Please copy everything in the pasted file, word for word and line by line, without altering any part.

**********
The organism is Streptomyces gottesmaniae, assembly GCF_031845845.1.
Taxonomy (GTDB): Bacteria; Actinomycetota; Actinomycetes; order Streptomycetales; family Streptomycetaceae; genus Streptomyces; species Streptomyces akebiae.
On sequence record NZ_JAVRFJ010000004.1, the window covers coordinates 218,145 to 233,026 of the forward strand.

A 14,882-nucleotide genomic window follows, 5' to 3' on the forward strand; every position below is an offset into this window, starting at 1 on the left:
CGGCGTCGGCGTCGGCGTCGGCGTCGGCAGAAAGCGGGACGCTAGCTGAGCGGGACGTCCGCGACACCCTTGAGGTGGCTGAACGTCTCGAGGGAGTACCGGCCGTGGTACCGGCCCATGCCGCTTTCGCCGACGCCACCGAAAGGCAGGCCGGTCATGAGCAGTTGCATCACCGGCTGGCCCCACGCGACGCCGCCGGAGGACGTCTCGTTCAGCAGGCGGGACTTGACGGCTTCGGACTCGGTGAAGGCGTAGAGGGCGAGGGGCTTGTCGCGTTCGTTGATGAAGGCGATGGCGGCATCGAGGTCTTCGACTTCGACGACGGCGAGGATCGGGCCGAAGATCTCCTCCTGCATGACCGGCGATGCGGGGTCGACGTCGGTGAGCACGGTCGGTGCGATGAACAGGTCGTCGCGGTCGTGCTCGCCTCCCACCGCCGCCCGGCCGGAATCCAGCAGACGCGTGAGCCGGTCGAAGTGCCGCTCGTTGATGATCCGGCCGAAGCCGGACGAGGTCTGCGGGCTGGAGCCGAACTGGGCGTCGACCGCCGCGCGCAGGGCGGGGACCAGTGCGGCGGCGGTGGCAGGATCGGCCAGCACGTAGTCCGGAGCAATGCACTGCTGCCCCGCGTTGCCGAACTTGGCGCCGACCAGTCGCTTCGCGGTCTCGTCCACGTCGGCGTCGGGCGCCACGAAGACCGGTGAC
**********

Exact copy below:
The organism is Streptomyces gottesmaniae, assembly GCF_031845845.1.
Taxonomy (GTDB): Bacteria; Actinomycetota; Actinomycetes; order Streptomycetales; family Streptomycetaceae; genus Streptomyces; species Streptomyces akebiae.
On sequence record NZ_JAVRFJ010000004.1, the window covers coordinates 218,145 to 233,026 of the forward strand.

A 14,882-nucleotide genomic window follows, 5' to 3' on the forward strand; every position below is an offset into this window, starting at 1 on the left:
CGGCGTCGGCGTCGGCGTCGGCGTCGGCAGAAAGCGGGACGCTAGCTGAGCGGGACGTCCGCGACACCCTTGAGGTGGCTGAACGTCTCGAGGGAGTACCGGCCGTGGTACCGGCCCATGCCGCTTTCGCCGACGCCACCGAAAGGCAGGCCGGTCATGAGCAGTTGCATCACCGGCTGGCCCCACGCGACGCCGCCGGAGGACGTCTCGTTCAGCAGGCGGGACTTGACGGCTTCGGACTCGGTGAAGGCGTAGAGGGCGAGGGGCTTGTCGCGTTCGTTGATGAAGGCGATGGCGGCATCGAGGTCTTCGACTTCGACGACGGCGAGGATCGGGCCGAAGATCTCCTCCTGCATGACCGGCGATGCGGGGTCGACGTCGGTGAGCACGGTCGGTGCGATGAACAGGTCGTCGCGGTCGTGCTCGCCTCCCACCGCCGCCCGGCCGGAATCCAGCAGACGCGTGAGCCGGTCGAAGTGCCGCTCGTTGATGATCCGGCCGAAGCCGGACGAGGTCTGCGGGCTGGAGCCGAACTGGGCGTCGACCGCCGCGCGCAGGGCGGGGACCAGTGCGGCGGCGGTGGCAGGATCGGCCAGCACGTAGTCCGGAGCAATGCACTGCTGCCCCGCGTTGCCGAACTTGGCGCCGACCAGTCGCTTCGCGGTCTCGTCCACGTCGGCGTCGGGCGCCACGAAGACCGGTGAC